17 November 2018
The decision to see David Byrne was made fairly late, only a few days to go and a few seats to choose from. So I didn't have the best seat in the house, the view was OK if you don't mind some clear perspex not exactly obstructing, but not exactly easy to overlook either. Ah well, my fault for prevaricating for months.
Byrne's set starts with a solitary desk with a model brain in its centre, with silver chain surrounding the stage. Birdsong fills the arena, in lieu of warm up music. It's... different, and it's the centrepiece of the first song, Here, and it's enthralling.
More of the band come out for the second number, all in grey suits and bare feet, and in tight choreography, no fixed instruments, all strapped and wireless. It's got the air of a village festival.
And that's the vein of the whole show, minimalist, stylish, theatrical and full of movement. No playbacks, no samples, just musicianship and dance that are totally the bomb.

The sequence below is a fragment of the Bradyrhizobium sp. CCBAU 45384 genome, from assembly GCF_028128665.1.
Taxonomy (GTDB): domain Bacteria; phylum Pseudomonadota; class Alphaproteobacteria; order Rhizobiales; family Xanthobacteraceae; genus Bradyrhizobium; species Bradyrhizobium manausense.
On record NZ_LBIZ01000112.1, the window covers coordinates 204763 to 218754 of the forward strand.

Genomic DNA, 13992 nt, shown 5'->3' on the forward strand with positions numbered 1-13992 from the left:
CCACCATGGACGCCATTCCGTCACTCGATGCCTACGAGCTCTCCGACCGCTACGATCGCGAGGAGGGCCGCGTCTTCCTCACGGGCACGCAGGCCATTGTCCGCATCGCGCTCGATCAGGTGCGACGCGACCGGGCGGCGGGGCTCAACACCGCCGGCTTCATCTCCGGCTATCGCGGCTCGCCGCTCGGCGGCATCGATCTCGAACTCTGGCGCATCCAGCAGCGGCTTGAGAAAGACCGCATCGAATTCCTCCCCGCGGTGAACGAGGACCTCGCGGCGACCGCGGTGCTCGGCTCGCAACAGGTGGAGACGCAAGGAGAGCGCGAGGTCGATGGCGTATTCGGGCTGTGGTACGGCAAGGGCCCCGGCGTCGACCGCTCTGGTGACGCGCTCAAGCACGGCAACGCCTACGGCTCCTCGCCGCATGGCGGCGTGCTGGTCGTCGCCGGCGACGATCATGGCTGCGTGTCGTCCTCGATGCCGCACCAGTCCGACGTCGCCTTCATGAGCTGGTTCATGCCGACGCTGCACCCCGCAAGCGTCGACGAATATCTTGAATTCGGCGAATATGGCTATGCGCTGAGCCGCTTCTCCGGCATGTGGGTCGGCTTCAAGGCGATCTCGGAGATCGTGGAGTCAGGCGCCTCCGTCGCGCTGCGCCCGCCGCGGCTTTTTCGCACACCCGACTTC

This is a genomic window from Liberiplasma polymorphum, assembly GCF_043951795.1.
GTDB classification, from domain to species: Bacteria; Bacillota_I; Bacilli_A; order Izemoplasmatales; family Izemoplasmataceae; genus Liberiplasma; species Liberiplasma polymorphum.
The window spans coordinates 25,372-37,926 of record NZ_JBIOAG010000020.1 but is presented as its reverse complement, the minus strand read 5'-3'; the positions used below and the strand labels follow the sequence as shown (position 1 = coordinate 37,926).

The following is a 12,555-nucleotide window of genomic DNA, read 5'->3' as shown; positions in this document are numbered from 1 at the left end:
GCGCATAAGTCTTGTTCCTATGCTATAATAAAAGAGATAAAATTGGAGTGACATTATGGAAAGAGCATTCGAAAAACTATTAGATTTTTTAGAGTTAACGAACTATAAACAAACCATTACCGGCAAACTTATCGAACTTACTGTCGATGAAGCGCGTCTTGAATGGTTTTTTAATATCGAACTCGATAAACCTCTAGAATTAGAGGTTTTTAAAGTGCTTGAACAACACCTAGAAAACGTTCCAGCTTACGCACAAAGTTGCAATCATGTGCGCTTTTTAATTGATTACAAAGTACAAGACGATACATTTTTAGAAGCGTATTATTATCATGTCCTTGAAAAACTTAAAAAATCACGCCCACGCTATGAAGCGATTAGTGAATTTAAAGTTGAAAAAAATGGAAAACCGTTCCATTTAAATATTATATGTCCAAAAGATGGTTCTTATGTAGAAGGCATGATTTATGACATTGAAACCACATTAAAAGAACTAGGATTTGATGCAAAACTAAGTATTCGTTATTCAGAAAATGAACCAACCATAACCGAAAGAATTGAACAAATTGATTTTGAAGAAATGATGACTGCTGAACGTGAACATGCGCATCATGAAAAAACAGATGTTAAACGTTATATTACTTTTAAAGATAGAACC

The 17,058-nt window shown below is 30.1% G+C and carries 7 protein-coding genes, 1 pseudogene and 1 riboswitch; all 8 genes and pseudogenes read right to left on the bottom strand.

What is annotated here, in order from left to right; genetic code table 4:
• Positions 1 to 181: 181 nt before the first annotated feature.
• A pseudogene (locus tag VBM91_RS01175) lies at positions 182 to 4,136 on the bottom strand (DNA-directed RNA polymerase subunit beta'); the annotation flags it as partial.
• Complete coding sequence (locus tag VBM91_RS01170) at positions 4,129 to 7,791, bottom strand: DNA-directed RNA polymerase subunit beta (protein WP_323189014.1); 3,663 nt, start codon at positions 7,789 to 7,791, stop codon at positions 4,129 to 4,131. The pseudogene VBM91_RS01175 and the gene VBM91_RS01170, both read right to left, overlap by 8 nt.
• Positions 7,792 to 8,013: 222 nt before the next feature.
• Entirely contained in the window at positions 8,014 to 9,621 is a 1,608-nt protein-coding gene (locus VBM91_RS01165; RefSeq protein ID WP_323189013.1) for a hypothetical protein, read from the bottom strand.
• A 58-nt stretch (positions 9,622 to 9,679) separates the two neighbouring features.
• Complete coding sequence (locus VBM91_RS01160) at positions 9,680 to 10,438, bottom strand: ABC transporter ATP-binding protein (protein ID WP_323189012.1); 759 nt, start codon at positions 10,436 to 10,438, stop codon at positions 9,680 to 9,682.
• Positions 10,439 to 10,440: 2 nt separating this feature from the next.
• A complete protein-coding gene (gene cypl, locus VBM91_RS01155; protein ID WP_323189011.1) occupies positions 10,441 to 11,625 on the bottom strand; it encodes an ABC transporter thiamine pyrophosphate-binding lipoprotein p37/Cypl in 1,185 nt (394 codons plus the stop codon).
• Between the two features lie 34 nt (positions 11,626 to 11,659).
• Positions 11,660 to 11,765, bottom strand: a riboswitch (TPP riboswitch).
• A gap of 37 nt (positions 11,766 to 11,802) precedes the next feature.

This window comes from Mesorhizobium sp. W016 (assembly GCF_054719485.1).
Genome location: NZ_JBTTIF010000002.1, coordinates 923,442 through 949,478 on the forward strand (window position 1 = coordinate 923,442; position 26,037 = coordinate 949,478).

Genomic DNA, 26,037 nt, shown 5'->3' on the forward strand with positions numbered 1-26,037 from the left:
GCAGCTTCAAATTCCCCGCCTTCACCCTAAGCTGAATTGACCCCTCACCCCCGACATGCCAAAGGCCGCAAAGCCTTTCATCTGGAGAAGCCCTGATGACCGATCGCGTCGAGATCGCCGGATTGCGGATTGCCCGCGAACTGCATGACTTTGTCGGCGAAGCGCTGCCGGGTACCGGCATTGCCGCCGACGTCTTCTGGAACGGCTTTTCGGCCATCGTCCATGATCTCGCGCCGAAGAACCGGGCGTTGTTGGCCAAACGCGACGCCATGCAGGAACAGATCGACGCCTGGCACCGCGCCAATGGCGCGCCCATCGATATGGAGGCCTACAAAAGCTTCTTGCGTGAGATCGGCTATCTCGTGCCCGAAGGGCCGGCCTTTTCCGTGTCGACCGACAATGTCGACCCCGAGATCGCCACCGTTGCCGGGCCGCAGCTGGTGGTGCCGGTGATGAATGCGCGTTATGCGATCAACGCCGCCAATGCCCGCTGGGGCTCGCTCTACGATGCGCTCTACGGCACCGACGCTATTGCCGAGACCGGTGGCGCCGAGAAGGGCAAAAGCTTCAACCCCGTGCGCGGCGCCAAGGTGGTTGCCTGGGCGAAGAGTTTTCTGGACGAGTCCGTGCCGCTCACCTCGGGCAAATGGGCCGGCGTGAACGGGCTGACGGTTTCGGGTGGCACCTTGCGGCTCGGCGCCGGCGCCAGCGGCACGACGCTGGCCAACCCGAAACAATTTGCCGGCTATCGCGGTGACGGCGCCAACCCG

It's a David Byrne, not a Talking Heads concert, but there's enough Talking Heads to bring the crowd to their feet for Once in a Lifetime, This Must be the Place and Burning Down the House. And my proximity to the perspex screen gave me a nice little platform on the stairs to have my own time on my feet without obstructing anyone's view.
For all that the crowd loved the older songs, the strength of Byrne as a composer and performer was on fine display throughout all his American Utopia tracks. It was a concert that was out of the box.